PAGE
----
Squier Vintage Modified Jaguar® Bass Special SS (Short Scale)
By Phil O'Keefe |
Short scale bass with good sound, great playability and good looks at an insanely low price
$269.99 MSRP, $169.99 "street"
By Phil O'Keefe
Fender, the inventor of the first commercially successful electric bass (and Squier's parent company), has been making short scale bass guitars since 1966, and Squier has released a few different models over the years as well. Short scale instruments are often considered "student models", although they have also been used to good effect by many professional musicians over the years. Currently there are four Squier "Jaguar Bass" models, but only one that is a short scale bass. This model is officially called the "Squier Vintage Modified Jaguar® Bass Special SS (Short Scale)" (Figure 1), which is quite a mouthful, so we'll just refer to it as a Jaguar for the sake of brevity.
Long favored not only by students and younger players but also by adults with smaller hands, short scale bass models usually have a 30" scale as opposed to the standard 34" bass scale length; the shorter distances between frets means less finger stretching, and this makes short scale models much easier to play.
Figure 1: The Squier Vintage Modified Jaguar Bass® Special SS (Short Scale)
PICKUPS AND ELECTRONICS
The Jaguar's passive electronics are fairly straightforward. A split coil Precision Bass pickup is located in the middle position, and a Jazz bass single coil pickup is located near the bridge. Each pickup is connected to its own 250K Alpha mini volume potentiometer, while a third 250K pot and a .050 microfarad capacitor function as a master tone control. (Figure 2) The control and pickup cavities are painted with conductive paint for shielding. Hum is not an issue with the P-Bass pickup, although the J-Bass pickup of the review unit does suffer from a bit of noise. Curiously, it is also noticeably weaker than the P-Bass pickup, measuring 4.65K compared to the P-Bass pickup's 6.54K. The lower output and close proximity to the bridge give the J-Bass pickup alone a bright and thin sonic character. Fortunately, the P-Bass pickup is a real star. It sounds throaty and full, with great midrange note definition and punch, and not a trace of mud. It also has much better note definition and resonance on the low E string--a weak area for many 30" scale basses--than any other short scale model I have tried. I can foresee even the folks who love to modify their instruments leaving this stock pickup alone--it sounds really good. The two pickups also sound good when running together, but the J-Bass unit just can't measure up to the sound of the P-Bass pickup when running solo, so if you rely on the J-Bass pickup as part of your sound, you will probably want to budget for a pickup upgrade. It doesn't sound bad, but it is pretty weak.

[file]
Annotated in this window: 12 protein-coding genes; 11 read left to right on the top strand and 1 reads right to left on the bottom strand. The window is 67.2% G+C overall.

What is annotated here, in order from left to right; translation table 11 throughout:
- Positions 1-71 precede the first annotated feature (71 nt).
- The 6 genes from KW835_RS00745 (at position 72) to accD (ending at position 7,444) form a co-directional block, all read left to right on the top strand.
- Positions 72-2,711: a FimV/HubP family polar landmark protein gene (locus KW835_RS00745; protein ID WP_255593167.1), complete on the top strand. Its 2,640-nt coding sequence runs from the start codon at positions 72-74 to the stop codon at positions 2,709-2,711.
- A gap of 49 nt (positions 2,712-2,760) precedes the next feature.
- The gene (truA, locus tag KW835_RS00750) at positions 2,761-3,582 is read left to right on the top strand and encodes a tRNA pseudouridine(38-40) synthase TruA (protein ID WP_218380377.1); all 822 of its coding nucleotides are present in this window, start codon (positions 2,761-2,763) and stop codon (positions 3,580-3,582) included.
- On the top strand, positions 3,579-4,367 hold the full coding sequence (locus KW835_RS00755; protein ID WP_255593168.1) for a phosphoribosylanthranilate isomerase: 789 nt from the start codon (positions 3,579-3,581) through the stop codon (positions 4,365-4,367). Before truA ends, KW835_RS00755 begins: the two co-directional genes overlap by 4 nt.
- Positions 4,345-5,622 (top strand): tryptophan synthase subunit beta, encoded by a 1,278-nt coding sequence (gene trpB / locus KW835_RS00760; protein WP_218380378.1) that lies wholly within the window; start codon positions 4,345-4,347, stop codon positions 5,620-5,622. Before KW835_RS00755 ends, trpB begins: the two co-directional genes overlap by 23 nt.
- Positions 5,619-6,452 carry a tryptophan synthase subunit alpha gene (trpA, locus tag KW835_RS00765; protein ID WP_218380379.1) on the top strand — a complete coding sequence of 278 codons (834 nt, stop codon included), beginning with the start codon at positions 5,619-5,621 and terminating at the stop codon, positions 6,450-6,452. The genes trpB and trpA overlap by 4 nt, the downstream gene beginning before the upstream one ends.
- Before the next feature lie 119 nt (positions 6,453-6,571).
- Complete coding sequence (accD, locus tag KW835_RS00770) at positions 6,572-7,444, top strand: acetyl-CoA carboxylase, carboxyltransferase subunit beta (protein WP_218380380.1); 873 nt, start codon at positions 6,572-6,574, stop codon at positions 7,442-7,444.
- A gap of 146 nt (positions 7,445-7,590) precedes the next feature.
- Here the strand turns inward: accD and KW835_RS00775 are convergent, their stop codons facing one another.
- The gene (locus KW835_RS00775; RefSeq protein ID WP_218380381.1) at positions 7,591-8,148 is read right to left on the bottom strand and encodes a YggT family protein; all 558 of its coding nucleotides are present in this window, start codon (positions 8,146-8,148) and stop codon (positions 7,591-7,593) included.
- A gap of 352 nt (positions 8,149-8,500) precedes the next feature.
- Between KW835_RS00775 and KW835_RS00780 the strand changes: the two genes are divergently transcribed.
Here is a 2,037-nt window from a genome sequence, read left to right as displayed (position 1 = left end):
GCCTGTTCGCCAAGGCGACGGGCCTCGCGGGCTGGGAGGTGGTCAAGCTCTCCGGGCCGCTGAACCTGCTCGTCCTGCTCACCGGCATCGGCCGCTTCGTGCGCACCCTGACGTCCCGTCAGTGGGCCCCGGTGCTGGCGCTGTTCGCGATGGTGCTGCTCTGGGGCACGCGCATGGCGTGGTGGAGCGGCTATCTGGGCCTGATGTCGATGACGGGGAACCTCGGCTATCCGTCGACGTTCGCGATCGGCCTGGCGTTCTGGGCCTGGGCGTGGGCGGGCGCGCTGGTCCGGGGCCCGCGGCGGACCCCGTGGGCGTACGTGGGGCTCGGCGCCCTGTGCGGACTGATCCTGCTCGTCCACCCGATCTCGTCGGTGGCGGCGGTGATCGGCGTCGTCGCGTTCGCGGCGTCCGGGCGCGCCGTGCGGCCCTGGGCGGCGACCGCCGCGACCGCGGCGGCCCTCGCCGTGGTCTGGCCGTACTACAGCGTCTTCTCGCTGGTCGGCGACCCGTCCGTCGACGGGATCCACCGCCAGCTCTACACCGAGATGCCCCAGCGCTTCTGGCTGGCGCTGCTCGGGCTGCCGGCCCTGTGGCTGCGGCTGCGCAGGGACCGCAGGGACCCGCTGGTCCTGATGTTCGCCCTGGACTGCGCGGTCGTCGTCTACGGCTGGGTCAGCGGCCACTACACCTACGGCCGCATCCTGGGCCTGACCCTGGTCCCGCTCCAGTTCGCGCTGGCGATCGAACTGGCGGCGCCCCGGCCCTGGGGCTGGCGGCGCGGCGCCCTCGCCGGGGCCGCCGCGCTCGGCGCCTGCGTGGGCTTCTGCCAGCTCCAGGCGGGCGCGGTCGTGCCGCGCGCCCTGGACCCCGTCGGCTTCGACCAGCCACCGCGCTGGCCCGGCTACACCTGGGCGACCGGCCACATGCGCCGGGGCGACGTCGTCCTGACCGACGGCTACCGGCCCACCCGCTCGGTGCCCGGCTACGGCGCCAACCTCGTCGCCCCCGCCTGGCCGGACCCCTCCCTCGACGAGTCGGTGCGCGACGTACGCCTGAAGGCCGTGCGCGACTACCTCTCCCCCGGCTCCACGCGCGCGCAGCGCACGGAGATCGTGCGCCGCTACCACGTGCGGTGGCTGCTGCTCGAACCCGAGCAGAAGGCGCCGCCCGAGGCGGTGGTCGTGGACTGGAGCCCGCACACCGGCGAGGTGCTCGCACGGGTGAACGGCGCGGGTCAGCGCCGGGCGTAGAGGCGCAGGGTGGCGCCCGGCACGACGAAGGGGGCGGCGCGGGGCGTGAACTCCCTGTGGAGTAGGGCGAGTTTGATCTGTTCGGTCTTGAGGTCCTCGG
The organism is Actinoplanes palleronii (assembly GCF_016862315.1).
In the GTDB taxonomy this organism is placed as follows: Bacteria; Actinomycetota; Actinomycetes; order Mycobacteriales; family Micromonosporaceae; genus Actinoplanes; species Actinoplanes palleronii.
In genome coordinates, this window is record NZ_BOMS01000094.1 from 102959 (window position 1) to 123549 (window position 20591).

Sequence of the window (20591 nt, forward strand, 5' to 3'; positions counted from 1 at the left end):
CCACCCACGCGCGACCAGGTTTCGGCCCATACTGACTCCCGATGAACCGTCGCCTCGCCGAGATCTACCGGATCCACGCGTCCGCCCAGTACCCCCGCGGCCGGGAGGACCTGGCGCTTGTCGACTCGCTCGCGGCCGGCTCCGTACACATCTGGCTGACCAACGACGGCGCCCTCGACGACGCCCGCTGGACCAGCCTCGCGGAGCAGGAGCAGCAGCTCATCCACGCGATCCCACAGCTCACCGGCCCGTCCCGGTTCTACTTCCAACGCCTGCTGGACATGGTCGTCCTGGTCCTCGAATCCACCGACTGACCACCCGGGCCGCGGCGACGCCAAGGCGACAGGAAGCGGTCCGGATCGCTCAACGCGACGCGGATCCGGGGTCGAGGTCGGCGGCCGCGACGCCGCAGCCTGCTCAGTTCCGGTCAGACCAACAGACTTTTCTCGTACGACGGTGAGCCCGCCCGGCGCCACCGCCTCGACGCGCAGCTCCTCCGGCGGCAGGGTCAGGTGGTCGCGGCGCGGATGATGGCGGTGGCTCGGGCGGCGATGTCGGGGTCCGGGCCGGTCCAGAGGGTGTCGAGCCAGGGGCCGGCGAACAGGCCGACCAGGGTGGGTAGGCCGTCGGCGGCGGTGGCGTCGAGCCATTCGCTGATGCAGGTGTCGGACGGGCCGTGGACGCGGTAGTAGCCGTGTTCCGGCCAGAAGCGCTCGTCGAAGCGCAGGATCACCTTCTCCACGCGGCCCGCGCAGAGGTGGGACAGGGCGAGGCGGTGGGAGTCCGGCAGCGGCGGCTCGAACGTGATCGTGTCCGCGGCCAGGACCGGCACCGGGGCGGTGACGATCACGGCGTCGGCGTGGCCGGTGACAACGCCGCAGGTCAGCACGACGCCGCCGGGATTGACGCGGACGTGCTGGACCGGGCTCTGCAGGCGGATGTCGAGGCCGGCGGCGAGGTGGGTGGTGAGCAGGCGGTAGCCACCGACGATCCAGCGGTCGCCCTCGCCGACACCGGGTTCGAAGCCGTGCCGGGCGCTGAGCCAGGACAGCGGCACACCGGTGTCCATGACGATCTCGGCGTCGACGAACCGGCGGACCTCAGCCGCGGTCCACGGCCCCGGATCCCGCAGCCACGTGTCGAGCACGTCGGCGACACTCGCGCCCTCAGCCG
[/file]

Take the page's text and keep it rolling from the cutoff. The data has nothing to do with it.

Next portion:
Figure 2: The Jaguar Bass uses 250K Alpha pots for the two volume controls and one master tone control
FIT AND FINISH